By Melanie P. Kumar

Expectedly, a topic by this name had to have a line-up of male writers. To provide balance, Mita Kapur, a novelist in her own right, was the Moderator.

Mita imbued the session with humour, especially when joking that the organisers had specifically requested that she be kind to the male panelists. Mita added that literature was dominated by male voices and wondered if it was time now, to aim for gender neutrality in writing.

To this, Indrajit Hazra, remarked tongue firmly in cheek that he was a misogynist in his novels. He either killed off the women in his novels or, in one case, the woman happened to be the murderer.

Siddharth Dhanvant Shangvi, while referring to a seriously misogynist writer, remarked that he was surprised to hear him say that he does not read novels, written by women. Siddharth found this unacceptable since there are incredible women writers, like Toni Morrison. Also, a sensitive writer has the ability to employ any kind of voice. This is something that he discovered when talking to an actor, who said that writing is like acting, in that one must portray characters who could be polar to one’s own persona .

Palash Krishna Mehrotra claimed his male characters were not stereotypical. Their preoccupations were far removed from the usual ones, like cars and women.

Altaf Tyrewala referred to another kind of challenge in writing. To him, handling male and female voices is a breeze, compared to writing about people from economic strata, that are far removed from the one to which he belongs.

Siddharth felt, that today advertisers are conscious of the strong Indian woman and have her in mind while plotting their campaigns. “The genderless corporate tone is riveting,” he remarked.

Altaf, who confessed to tiring of the human story, has shifted his writing attention to the corporate marketing agenda. He calls it the “dehumanised space, where only the market prevails.”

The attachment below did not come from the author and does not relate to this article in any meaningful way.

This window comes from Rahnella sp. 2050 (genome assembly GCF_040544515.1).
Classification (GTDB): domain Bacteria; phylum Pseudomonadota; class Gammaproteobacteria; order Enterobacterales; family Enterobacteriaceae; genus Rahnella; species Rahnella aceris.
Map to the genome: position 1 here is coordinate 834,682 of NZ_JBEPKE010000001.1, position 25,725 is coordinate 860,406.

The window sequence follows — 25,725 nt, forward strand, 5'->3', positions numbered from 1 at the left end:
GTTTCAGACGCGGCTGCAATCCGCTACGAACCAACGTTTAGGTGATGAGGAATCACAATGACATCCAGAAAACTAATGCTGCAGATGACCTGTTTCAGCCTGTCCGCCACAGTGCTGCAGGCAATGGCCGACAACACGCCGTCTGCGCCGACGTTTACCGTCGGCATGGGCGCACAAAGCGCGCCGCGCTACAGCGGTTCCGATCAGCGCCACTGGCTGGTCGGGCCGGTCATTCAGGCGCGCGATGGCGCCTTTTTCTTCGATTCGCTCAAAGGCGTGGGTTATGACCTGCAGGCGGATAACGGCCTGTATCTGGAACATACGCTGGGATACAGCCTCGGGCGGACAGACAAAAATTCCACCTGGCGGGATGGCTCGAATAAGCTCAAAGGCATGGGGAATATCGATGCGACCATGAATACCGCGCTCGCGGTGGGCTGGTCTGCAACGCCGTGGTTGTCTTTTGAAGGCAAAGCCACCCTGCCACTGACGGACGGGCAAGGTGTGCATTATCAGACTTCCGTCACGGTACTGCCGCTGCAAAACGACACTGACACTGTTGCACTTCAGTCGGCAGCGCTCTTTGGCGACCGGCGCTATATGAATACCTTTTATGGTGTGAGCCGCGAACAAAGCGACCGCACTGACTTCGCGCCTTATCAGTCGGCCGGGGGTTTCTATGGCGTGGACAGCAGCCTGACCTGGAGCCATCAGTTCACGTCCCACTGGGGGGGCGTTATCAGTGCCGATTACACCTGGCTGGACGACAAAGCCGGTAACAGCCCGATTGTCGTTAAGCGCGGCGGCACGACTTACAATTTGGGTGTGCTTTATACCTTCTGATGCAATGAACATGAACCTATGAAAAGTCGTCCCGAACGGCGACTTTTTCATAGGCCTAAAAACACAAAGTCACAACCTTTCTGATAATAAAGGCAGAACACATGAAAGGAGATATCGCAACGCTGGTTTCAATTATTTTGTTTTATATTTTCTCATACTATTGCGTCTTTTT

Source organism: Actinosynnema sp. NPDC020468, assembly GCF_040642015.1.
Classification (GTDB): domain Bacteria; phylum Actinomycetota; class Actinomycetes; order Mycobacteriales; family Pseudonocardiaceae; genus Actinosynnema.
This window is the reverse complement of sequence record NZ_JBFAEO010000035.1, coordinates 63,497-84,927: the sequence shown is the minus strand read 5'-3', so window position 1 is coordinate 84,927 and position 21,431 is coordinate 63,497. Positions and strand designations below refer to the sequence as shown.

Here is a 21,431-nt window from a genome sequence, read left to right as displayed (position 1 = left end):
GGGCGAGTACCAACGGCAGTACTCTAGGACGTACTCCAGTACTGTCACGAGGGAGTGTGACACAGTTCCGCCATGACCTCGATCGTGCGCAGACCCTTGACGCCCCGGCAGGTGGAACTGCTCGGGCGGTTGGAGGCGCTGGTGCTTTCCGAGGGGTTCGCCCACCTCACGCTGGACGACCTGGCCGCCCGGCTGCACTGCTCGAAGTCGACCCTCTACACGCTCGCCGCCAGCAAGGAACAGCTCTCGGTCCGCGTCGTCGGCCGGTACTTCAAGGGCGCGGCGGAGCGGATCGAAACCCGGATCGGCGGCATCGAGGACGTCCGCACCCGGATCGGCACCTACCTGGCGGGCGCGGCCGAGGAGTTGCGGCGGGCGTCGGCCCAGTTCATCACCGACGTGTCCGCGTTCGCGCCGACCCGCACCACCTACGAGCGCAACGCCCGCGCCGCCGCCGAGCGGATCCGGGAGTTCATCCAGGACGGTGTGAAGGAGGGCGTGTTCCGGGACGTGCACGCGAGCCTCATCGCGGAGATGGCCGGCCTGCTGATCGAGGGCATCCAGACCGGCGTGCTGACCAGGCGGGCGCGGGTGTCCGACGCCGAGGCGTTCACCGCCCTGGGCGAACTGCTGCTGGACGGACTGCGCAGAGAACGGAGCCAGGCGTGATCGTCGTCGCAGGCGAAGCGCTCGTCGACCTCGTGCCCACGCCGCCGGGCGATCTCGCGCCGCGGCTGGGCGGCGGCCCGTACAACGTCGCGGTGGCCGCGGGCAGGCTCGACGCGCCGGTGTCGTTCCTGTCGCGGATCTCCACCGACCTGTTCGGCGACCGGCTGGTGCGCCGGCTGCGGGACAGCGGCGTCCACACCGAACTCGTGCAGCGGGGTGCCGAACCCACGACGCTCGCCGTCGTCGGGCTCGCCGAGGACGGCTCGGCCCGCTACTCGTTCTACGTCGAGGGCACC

One of the writers remarked facetiously that it was easy to pick up the material from a daily glance at the Times of India or the Bombay Times, to which the others agreed and the audience joined in with laughter.

Palash, whose stories cover the seamier side of life, said it was easiest for him to write about men as he could get into their skin. “There are spaces which belong exclusively to men, like men dancing with men in small-town bars, after a drink or two.”

Ragging in boys’ hostels or attendance at heavy metal shows, were all male things and could only be done in a male voice, he added. Palash also spoke of homosexual experiences that had made it easier for him to write about them.

Indrajit Hazra, said that humans and writers were basically faking it and this is what compelled him to write about fakers in one of his stories. He also felt that different people had differing skills in dealing with gender. “My male characters seem to be in a genderless state.”

Hazra spoke of writing two-dimensional novels, where there were just two strong protagonists, whilst the rest of the characters stayed in the background.

On the issue of genderless versus gender-full writing, the general conclusion was that writing is an act of transcendence. As Indrajit wisely summed up, “It is for the readers to infuse their own general angles to the books they read.”

While most of the writers read from their novels, Siddharth, who could not do so, used the occasion to pay tribute to Shobhaa De, who was sitting in the audience. As a young lad, fresh from University, she had encouraged him with letters and words, to help him in his writing. It felt good for the audience to hear about the mentoring of a fledgling male writer, by an established female one.